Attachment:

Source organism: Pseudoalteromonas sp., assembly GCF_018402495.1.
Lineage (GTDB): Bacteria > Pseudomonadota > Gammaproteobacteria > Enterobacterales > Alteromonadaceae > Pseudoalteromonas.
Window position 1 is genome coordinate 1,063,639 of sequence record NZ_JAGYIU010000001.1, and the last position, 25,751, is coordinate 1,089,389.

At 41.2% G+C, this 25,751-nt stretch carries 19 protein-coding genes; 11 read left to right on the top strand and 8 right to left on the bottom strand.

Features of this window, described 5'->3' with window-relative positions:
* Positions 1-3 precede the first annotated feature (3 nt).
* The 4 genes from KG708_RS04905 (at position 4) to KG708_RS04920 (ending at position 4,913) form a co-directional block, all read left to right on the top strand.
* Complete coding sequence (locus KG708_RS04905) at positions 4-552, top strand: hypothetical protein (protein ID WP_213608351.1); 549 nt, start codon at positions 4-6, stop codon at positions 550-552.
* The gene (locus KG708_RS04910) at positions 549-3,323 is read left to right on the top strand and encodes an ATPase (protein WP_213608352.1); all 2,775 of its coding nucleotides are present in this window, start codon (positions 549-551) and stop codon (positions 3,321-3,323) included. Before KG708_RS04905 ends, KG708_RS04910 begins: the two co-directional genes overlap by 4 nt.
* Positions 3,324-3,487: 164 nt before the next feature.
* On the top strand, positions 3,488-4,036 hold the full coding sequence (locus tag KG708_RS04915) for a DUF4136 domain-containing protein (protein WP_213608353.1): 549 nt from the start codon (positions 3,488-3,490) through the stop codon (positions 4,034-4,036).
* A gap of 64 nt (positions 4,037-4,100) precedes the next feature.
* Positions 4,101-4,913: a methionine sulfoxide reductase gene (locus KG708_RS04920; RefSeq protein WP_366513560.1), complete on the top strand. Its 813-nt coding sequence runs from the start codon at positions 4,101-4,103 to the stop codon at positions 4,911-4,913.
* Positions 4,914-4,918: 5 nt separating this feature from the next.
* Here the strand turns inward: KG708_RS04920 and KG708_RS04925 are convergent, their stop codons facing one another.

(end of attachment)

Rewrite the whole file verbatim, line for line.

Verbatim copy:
Source organism: Pseudoalteromonas sp., assembly GCF_018402495.1.
Lineage (GTDB): Bacteria > Pseudomonadota > Gammaproteobacteria > Enterobacterales > Alteromonadaceae > Pseudoalteromonas.
Window position 1 is genome coordinate 1,063,639 of sequence record NZ_JAGYIU010000001.1, and the last position, 25,751, is coordinate 1,089,389.

At 41.2% G+C, this 25,751-nt stretch carries 19 protein-coding genes; 11 read left to right on the top strand and 8 right to left on the bottom strand.

Features of this window, described 5'->3' with window-relative positions:
* Positions 1-3 precede the first annotated feature (3 nt).
* The 4 genes from KG708_RS04905 (at position 4) to KG708_RS04920 (ending at position 4,913) form a co-directional block, all read left to right on the top strand.
* Complete coding sequence (locus KG708_RS04905) at positions 4-552, top strand: hypothetical protein (protein ID WP_213608351.1); 549 nt, start codon at positions 4-6, stop codon at positions 550-552.
* The gene (locus KG708_RS04910) at positions 549-3,323 is read left to right on the top strand and encodes an ATPase (protein WP_213608352.1); all 2,775 of its coding nucleotides are present in this window, start codon (positions 549-551) and stop codon (positions 3,321-3,323) included. Before KG708_RS04905 ends, KG708_RS04910 begins: the two co-directional genes overlap by 4 nt.
* Positions 3,324-3,487: 164 nt before the next feature.
* On the top strand, positions 3,488-4,036 hold the full coding sequence (locus tag KG708_RS04915) for a DUF4136 domain-containing protein (protein WP_213608353.1): 549 nt from the start codon (positions 3,488-3,490) through the stop codon (positions 4,034-4,036).
* A gap of 64 nt (positions 4,037-4,100) precedes the next feature.
* Positions 4,101-4,913: a methionine sulfoxide reductase gene (locus KG708_RS04920; RefSeq protein WP_366513560.1), complete on the top strand. Its 813-nt coding sequence runs from the start codon at positions 4,101-4,103 to the stop codon at positions 4,911-4,913.
* Positions 4,914-4,918: 5 nt separating this feature from the next.
* Here the strand turns inward: KG708_RS04920 and KG708_RS04925 are convergent, their stop codons facing one another.